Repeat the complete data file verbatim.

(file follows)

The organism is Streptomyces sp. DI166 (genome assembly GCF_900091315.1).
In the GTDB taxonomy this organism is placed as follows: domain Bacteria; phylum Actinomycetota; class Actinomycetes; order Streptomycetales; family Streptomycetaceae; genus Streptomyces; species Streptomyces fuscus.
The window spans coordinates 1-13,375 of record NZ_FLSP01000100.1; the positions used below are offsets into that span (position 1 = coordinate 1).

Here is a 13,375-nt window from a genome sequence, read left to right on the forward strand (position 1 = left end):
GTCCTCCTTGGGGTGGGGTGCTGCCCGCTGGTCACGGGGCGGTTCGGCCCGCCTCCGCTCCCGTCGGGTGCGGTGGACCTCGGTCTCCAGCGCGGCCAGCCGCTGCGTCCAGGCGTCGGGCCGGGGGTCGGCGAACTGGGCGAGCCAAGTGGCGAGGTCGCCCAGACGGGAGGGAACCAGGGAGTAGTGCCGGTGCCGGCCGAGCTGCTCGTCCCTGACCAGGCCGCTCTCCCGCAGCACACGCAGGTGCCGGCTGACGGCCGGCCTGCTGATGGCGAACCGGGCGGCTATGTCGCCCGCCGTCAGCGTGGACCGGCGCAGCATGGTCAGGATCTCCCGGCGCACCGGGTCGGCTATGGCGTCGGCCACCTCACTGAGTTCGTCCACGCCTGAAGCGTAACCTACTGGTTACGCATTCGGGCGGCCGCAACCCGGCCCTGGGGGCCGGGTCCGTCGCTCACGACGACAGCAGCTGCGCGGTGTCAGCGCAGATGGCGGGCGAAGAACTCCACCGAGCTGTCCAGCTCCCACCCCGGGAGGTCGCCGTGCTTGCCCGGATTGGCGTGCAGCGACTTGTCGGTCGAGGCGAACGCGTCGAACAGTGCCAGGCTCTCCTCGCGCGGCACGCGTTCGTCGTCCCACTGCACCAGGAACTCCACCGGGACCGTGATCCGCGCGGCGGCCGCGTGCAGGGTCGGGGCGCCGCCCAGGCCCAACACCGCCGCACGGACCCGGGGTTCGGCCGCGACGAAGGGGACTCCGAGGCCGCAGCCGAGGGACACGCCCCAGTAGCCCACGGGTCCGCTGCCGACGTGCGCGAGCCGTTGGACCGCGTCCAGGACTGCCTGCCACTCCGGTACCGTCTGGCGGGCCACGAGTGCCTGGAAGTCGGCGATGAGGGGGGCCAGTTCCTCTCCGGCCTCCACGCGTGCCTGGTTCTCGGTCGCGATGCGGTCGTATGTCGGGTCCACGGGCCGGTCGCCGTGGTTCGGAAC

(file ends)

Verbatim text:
The organism is Streptomyces sp. DI166 (genome assembly GCF_900091315.1).
In the GTDB taxonomy this organism is placed as follows: domain Bacteria; phylum Actinomycetota; class Actinomycetes; order Streptomycetales; family Streptomycetaceae; genus Streptomyces; species Streptomyces fuscus.
The window spans coordinates 1-13,375 of record NZ_FLSP01000100.1; the positions used below are offsets into that span (position 1 = coordinate 1).

Here is a 13,375-nt window from a genome sequence, read left to right on the forward strand (position 1 = left end):
GTCCTCCTTGGGGTGGGGTGCTGCCCGCTGGTCACGGGGCGGTTCGGCCCGCCTCCGCTCCCGTCGGGTGCGGTGGACCTCGGTCTCCAGCGCGGCCAGCCGCTGCGTCCAGGCGTCGGGCCGGGGGTCGGCGAACTGGGCGAGCCAAGTGGCGAGGTCGCCCAGACGGGAGGGAACCAGGGAGTAGTGCCGGTGCCGGCCGAGCTGCTCGTCCCTGACCAGGCCGCTCTCCCGCAGCACACGCAGGTGCCGGCTGACGGCCGGCCTGCTGATGGCGAACCGGGCGGCTATGTCGCCCGCCGTCAGCGTGGACCGGCGCAGCATGGTCAGGATCTCCCGGCGCACCGGGTCGGCTATGGCGTCGGCCACCTCACTGAGTTCGTCCACGCCTGAAGCGTAACCTACTGGTTACGCATTCGGGCGGCCGCAACCCGGCCCTGGGGGCCGGGTCCGTCGCTCACGACGACAGCAGCTGCGCGGTGTCAGCGCAGATGGCGGGCGAAGAACTCCACCGAGCTGTCCAGCTCCCACCCCGGGAGGTCGCCGTGCTTGCCCGGATTGGCGTGCAGCGACTTGTCGGTCGAGGCGAACGCGTCGAACAGTGCCAGGCTCTCCTCGCGCGGCACGCGTTCGTCGTCCCACTGCACCAGGAACTCCACCGGGACCGTGATCCGCGCGGCGGCCGCGTGCAGGGTCGGGGCGCCGCCCAGGCCCAACACCGCCGCACGGACCCGGGGTTCGGCCGCGACGAAGGGGACTCCGAGGCCGCAGCCGAGGGACACGCCCCAGTAGCCCACGGGTCCGCTGCCGACGTGCGCGAGCCGTTGGACCGCGTCCAGGACTGCCTGCCACTCCGGTACCGTCTGGCGGGCCACGAGTGCCTGGAAGTCGGCGATGAGGGGGGCCAGTTCCTCTCCGGCCTCCACGCGTGCCTGGTTCTCGGTCGCGATGCGGTCGTATGTCGGGTCCACGGGCCGGTCGCCGTGGTTCGGAAC